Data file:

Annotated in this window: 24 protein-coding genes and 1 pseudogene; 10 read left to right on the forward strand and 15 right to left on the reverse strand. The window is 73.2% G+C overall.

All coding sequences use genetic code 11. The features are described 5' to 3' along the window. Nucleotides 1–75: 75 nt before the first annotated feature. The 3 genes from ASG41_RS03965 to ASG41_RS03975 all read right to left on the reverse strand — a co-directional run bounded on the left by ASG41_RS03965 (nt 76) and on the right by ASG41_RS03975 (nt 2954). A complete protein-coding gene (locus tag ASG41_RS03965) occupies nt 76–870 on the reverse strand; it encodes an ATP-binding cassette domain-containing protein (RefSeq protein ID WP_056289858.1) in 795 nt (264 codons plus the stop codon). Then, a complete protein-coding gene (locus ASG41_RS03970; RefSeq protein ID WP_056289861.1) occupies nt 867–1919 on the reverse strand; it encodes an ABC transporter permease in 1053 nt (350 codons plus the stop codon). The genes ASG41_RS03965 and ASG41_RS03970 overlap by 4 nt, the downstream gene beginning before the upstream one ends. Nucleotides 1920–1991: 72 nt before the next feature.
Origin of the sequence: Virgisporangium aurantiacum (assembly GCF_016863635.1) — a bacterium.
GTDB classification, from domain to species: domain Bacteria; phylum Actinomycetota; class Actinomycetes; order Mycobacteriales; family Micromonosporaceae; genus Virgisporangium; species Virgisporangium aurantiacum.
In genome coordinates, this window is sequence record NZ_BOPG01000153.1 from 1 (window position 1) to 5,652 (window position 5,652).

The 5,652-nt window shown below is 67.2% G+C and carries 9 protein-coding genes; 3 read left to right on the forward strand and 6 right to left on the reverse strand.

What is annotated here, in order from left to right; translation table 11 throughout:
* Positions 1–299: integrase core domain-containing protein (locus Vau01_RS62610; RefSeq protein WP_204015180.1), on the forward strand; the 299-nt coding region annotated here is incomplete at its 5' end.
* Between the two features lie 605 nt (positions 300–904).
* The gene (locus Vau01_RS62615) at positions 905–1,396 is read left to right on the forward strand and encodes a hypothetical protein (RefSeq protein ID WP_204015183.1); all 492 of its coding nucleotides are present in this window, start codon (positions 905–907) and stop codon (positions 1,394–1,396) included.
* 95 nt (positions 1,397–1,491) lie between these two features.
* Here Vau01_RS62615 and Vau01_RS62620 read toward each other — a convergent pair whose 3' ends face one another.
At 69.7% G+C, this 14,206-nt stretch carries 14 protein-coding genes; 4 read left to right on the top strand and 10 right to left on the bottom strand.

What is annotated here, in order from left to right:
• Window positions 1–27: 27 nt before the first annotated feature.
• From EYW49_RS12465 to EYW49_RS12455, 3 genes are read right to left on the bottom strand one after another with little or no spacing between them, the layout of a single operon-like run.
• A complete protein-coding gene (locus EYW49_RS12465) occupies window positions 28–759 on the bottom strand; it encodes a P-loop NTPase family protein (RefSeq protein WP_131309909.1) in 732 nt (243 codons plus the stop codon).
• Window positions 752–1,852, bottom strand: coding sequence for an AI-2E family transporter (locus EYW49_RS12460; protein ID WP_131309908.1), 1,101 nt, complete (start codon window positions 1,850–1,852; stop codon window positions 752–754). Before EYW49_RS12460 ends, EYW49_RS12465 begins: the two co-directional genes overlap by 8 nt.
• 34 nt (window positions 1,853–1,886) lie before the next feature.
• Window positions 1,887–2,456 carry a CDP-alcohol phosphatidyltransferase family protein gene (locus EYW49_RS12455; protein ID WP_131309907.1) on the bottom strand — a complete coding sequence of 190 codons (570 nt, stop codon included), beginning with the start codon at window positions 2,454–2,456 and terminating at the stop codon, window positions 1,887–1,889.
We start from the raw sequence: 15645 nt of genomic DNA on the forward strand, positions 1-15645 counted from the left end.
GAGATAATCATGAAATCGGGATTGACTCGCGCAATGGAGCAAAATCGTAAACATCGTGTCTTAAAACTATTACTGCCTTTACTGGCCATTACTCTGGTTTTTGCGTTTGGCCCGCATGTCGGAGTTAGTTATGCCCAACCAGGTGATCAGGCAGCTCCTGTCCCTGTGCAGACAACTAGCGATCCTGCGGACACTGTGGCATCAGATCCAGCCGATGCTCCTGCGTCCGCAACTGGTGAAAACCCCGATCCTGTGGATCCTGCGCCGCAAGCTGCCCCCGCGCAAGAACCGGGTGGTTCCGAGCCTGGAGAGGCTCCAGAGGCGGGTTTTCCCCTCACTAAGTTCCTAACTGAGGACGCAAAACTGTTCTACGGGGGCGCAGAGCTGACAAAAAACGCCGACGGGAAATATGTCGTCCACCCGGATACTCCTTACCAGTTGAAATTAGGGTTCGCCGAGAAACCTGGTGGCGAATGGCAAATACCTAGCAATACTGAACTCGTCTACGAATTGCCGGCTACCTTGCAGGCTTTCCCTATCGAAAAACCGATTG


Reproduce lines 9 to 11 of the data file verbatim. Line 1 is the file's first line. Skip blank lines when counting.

* Between the two features lie 605 nt (positions 300–904).
* The gene (locus Vau01_RS62615) at positions 905–1,396 is read left to right on the forward strand and encodes a hypothetical protein (RefSeq protein ID WP_204015183.1); all 492 of its coding nucleotides are present in this window, start codon (positions 905–907) and stop codon (positions 1,394–1,396) included.
* 95 nt (positions 1,397–1,491) lie between these two features.